As I was having breakfast this morning, I bumped into a documentary on KBC. What? I was channel surfing and I saw a guy climbing a tea tree. Anyway, I watched for maybe an hour, because I like documentaries. In that one hour, I saw a pretty girl on a horse, naked men doing the twist on tea leaves, and a 16 year-old crying because of forced marriage. He was a guy.
I watched the show in bits and pieces, so I probably missed the point and the context, but I can tell you the girl on the horse was part of a caravan, the guys doing twist were processing raw tea [they weren’t completely naked – they wore loin cloths], and the 16 year-old, well, he was just special. Here’s what happened.
In Shangri-La, society is matriarchal, so your mother pays your dowry. This little boy’s mother couldn’t pay for his wife, so she married him off to a rich family. No, that isn’t a typo. Since he had no dowry, he had to agree to be a mboch lowly worker for the bride’s family, in exchange for sex and conjugal rights marital bliss. I don’t know just how … flowered … this little boy was, but he was wailing the whole time and didn’t seem to like the idea at all.
I can’t quite tell if he was upset about leaving home, getting married, becoming a slave, or the fact that his new wife might nag him to death. The 19 year-old girl had chosen him specifically. She had been married once before, but according to their law, if a girl doesn’t like her husband, she can ditch him and marry another one. Er … yeah.
The bride’s home was far from the groom’s, so he was taken by his cousins on a caravan. The wedding was a big deal. The groom’s mother had to stay home because she was ashamed that she couldn’t afford dowry, but at the bride’s home, the guys and girls partied separately and had a blast. The couple only meets when the party is over. The groom cried for most of the ceremony, but his cousins cheered him up, reminding him that he had married well. Again, not a typo.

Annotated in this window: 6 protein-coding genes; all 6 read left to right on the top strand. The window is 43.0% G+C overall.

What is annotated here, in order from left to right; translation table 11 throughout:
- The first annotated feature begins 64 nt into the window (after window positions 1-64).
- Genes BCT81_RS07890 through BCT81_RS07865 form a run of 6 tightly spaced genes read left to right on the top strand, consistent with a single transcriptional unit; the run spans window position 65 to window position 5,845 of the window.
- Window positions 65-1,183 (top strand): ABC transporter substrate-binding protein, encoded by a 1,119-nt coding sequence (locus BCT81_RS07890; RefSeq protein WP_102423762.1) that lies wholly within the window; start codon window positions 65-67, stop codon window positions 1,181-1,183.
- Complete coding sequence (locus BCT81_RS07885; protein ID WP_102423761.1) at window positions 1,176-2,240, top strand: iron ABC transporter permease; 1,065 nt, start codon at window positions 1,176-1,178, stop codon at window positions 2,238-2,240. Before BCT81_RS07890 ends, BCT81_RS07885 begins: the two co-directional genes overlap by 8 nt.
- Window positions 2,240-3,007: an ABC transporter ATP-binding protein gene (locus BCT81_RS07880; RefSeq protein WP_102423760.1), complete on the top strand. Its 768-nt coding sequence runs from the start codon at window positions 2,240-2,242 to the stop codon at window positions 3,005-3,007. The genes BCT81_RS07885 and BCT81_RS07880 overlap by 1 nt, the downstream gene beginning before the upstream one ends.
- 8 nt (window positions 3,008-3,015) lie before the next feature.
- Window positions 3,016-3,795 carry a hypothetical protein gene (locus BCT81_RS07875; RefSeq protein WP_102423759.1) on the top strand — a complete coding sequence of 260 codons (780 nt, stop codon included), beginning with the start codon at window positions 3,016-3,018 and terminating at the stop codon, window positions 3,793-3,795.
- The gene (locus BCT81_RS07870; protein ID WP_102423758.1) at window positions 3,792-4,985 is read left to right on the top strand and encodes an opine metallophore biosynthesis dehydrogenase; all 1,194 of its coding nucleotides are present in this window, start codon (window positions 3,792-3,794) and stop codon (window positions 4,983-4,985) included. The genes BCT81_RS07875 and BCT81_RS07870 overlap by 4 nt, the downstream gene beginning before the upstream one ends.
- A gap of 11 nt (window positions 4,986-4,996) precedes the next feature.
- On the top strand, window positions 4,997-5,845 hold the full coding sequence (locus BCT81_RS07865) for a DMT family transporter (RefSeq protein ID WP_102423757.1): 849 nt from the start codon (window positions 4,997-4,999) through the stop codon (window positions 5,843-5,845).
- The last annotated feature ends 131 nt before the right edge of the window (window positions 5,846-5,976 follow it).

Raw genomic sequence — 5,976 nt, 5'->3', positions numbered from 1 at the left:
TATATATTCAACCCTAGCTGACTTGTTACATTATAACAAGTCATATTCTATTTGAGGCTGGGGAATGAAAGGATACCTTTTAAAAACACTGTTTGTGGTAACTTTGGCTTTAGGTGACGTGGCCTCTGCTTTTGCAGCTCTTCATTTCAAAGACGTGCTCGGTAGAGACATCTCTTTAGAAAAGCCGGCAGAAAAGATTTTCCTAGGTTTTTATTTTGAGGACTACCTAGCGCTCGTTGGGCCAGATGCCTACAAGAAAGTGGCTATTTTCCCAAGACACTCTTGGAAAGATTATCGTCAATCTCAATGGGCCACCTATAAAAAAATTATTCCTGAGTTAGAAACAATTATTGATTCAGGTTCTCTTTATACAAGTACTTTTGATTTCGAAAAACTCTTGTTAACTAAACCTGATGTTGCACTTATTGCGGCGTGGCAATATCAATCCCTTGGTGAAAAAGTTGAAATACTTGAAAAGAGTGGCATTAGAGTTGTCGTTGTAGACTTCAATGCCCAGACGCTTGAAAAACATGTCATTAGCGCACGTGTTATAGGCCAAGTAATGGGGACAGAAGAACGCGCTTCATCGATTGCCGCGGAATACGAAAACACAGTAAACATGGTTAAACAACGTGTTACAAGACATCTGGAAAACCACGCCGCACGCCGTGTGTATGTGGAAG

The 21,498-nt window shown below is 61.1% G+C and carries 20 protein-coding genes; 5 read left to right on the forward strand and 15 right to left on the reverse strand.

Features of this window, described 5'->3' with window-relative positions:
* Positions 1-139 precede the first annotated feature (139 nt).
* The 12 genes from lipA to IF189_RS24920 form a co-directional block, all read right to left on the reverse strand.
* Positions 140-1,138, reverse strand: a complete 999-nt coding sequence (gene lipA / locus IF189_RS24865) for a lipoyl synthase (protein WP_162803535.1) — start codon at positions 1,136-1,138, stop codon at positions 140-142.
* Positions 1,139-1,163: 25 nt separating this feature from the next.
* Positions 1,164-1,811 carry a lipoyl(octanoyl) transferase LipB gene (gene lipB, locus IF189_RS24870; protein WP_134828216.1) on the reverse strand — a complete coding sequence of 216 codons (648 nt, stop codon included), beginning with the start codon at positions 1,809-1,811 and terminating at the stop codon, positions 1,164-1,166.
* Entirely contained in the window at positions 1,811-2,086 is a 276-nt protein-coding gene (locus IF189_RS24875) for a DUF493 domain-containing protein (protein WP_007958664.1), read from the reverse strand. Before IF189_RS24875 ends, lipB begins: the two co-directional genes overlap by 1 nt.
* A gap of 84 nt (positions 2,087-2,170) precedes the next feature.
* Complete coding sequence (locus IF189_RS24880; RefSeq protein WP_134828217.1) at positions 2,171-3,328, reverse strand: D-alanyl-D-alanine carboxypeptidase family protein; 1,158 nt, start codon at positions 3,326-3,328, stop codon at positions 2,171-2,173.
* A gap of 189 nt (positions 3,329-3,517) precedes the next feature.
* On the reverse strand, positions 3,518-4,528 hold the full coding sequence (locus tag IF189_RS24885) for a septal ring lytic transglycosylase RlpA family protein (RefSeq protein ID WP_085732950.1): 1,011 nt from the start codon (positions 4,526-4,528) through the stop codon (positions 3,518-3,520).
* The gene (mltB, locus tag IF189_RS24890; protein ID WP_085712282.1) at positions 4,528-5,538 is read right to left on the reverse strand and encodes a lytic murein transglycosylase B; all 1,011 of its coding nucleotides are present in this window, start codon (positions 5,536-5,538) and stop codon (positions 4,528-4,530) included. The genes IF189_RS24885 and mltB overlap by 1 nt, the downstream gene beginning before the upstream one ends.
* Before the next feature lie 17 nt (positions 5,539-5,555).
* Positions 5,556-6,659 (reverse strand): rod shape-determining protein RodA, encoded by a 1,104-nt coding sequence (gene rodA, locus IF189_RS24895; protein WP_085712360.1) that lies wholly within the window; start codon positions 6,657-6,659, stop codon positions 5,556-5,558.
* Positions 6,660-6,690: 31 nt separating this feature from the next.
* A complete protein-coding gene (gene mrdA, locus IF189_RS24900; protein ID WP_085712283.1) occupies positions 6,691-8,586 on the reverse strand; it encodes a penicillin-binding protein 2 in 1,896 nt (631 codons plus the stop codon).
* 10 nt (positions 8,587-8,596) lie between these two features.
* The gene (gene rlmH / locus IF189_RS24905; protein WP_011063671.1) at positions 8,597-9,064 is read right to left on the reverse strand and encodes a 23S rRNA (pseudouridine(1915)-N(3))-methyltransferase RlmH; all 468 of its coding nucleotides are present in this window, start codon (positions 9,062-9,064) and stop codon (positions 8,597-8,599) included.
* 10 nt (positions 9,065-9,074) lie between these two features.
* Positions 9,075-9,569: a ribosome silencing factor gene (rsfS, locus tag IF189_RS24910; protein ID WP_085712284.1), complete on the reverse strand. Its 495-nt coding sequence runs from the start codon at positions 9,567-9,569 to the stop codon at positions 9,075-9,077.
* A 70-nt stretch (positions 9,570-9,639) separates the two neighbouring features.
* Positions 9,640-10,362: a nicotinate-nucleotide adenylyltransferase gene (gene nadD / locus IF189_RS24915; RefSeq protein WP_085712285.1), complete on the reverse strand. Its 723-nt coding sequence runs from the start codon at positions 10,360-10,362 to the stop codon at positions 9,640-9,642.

Now, I’m just curious here, but would this be counted as child labour and/or forced marriage? The boy is *cough*ahem*cough* only 16, and he looked pretty upset, but I don’t see any FIDA UNICEF lawyers complaining. I guess double standards aren’t just for the guys.
So, based on my brief viewing of the documentary, here are five reasons why matriarchy isn’t common.
- It takes advantage of double standards. In India and Maasailand, men can be prosecuted for marrying child brides. In Shagri-La, child grooms are perfectly legal.
- Child labour is legal, as long as the child in question is a boy.
- Women are allowed to have multiple husbands. Two or three brothers can marry the same woman and live happily ever after, but by law, these … er … couples (?) are only allowed to have two kids – in total.
- In the salt well villages, women work from 4.00 a.m. to 7.00 p.m. They carry barrels of water that each weigh 15 kg, then they walk uphill for 20km to the drying pan. They make up to 12 trips a day. Meanwhile the guys trade the salt, build houses … and do housework.
- In bigamist families, a portrait can have more than one dad, and nobody thinks it’s weird.
Still wonder why the world hates feminists? And in case you think I made this up, the name of the documentary is Tea Road To The Skies. I actually couldn’t remember the name [though I remembered the © date was 2007] so I Googled ‘tea caravan skies 2007’ and voilà! Yay Google!! Of course, it’s quite possible that things have changed by now. That was three years ago…
♫ You’re the one ♫ S.W.V ♫